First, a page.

Tag Archives: Quantitative Easing

New study from the Federal Reserve finds that QE stimulus doesn’t grow the economy

Investors Business Daily reports on our incompetent government’s policies.

Excerpt:

For four years now, we’ve heard policymakers and pundits alike defend the Federal Reserve’s quantitative easing based on the idea that, without it, the nation’s economy would have imploded.

Now, a new study from the Fed itself suggests that’s not the case.

The study, by San Francisco Federal Reserve economist Vasco Curdia and New York Fed economist Andrea Ferrero, suggests that quantitative easing (QE) has done little to boost the economy’s trajectory.

“Asset purchase programs like QE2 appear to have, at best, moderate effects on economic growth and inflation,” the economists wrote in a special research note that was released last week.

In their study, Curdia and Ferrero looked specifically at the impact of the Fed’s QE2 program, which totaled $600 billion.

Assuming the $600 billion program lasts for five years — with the Fed buying bonds the first year, holding them for two, then selling them off for the remaining two — the spending turns out largely to have been a waste.

That level of QE stimulus, even when coupled with the Fed’s promise to hold interest rates at zero, likely boosted GDP by a mere 0.13 percentage point, the study found. It added just 0.03 percentage point to inflation.

Bottom line: $600 billion in QE2 spending boosted GDP by less than $200 billion.

[…]And even that minor amount of growth was due in large part to the Fed’s explicit vow to hold official interest rates at close to 0% until the unemployment rate reaches 6.5% or lower, Curdia and Ferrero said.

Take away that promise, and QE2 added just 0.04 percentage point to GDP and 0.02 percentage point to inflation.

What caused it?

With $17 trillion in total U.S. debt — an amount that’s now growing at a rate of $1 trillion a year — the authors argue that the Fed is essentially trapped into printing money through QE.

If QE — which now pushes $85 billion a month into U.S. Treasury and agency debt — stops, interest rates will soar, dragging the economy down.

Fed Chairman Ben Bernanke has been sanguine about this, suggesting this enormous pile of debt can all be sold off with little disruption.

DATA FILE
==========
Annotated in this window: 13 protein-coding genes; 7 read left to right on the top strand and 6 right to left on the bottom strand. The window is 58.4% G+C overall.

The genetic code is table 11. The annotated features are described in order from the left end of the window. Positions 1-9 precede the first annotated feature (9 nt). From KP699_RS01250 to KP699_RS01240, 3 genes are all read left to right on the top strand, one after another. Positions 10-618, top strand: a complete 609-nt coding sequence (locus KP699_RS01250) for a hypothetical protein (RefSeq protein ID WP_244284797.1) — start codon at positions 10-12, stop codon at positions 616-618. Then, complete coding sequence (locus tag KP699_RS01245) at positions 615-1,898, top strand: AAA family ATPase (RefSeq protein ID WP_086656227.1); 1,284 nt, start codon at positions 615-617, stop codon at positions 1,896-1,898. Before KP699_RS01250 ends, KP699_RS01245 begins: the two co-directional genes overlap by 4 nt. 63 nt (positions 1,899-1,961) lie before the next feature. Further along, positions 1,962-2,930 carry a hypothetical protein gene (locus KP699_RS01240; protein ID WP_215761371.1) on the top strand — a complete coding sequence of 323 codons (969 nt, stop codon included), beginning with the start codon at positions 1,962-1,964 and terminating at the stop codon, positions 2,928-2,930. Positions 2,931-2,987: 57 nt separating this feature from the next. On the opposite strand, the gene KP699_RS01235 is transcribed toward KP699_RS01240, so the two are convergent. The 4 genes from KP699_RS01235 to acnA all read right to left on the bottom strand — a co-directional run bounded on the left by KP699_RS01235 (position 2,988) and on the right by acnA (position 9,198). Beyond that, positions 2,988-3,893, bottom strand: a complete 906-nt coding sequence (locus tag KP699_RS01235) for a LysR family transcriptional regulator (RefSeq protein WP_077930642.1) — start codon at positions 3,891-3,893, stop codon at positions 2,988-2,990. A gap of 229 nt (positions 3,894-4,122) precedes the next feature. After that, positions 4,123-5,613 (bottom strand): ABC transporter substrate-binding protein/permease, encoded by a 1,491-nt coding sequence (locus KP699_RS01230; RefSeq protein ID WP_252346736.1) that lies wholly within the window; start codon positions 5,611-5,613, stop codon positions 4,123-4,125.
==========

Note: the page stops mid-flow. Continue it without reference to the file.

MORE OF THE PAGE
We’re not so sure. Once the Fed begins selling off its massive $3.6 trillion in assets acquired under the QE program (see chart), it will send interest rates surging and tank the economy.

Even more troubling is what it says about current politics.

The White House and a Democrat-led Senate have boosted spending dramatically — outlays as a share of GDP rose initially by 25% under President Obama

The Fed, by buying up much of the newly issued federal debt, has become the No. 1 enabler of a spendthrift government that’s pushing us to the brink of fiscal disaster.

At $85 billion a month, QE2 spending is roughly equal to the amount of federal debt we add each month.

We elected a Keynesian who thought that government could create economic growth (jobs!) by borrowing money and printing money. The countries of the world largely cheered our decision to elect him. He failed to grow the economy and he failed to create jobs. Eventually, the money he’s been spending to keep a sinking ship afloat is going to run out.

Egan Jones cuts U.S. credit rating again, this time from AA to AA-

Story from CNBC.

Excerpt:

Ratings firm Egan-Jones cut its credit rating on the U.S. government to “AA-” from “AA,” citing its opinion that quantitative easing from the Federal Reserve would hurt the U.S. economy and the country’s credit quality.